The European Union Council of Finance Ministers agreed that under the policy, companies will only have to follow a single set of rules governing VAT invoicing, rather than the 15 which are currently in place.
‘This important measure will cut the cost of administrative red tape for firms and facilitate ecommerce,’ said Fritz Bolkestein, taxation commissioner at the European Commission. The EC estimates that the administrative costs for paper invoices are 88p compared to 25p for electronic invoices.
The finance ministers agreed that electronic invoices should be recognised provided that their authenticity is guaranteed through the use of electronic signatures or electronic data interchange.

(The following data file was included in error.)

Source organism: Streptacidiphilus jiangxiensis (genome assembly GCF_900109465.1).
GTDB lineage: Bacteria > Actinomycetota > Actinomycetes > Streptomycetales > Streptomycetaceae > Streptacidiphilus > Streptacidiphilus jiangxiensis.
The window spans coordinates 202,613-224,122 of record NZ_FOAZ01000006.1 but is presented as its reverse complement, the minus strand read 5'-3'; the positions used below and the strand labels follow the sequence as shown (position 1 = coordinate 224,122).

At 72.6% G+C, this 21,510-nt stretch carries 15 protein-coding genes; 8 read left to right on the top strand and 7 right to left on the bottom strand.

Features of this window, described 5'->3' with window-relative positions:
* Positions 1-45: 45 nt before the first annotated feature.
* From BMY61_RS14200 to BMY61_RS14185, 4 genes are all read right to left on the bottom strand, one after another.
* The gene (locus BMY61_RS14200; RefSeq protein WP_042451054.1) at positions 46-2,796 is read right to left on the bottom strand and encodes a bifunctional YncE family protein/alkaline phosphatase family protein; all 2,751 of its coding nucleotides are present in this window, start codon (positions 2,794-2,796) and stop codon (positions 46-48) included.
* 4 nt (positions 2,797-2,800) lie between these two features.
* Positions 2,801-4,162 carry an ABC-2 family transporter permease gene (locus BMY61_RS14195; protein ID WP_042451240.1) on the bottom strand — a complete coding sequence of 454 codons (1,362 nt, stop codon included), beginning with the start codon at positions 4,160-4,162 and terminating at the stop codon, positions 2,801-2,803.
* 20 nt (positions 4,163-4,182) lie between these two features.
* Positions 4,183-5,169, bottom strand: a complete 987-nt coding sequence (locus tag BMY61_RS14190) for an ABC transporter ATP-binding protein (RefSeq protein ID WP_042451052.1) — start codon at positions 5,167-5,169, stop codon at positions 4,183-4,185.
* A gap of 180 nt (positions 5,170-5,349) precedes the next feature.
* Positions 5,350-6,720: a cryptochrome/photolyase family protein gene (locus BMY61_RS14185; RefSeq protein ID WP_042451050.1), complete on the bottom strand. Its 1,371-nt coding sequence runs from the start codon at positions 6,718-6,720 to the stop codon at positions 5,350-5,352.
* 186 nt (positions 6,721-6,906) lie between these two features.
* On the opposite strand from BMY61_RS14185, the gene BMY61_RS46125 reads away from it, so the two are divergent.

Ministers also agreed on a list of 10 mandatory items of information that must be included in every invoice. It will also be permissible to store electronic invoices online. The proposals will be formally adopted shortly, with the Directive coming into force by 1 January 2004.
‘This will mean the UK has to make changes to the VAT Act,’ said John Salmon, a partner at law firm Masons.
No one from the government was able to comment on when such changes would be introduced.
The proposals were initially aired in June 2000 following complaints from traders in Europe.
Currently, the 15 member states have different rules governing the information that has to be contained within invoices. Some EU countries prohibit electronic invoices, or require them to be backed up by paper versions.
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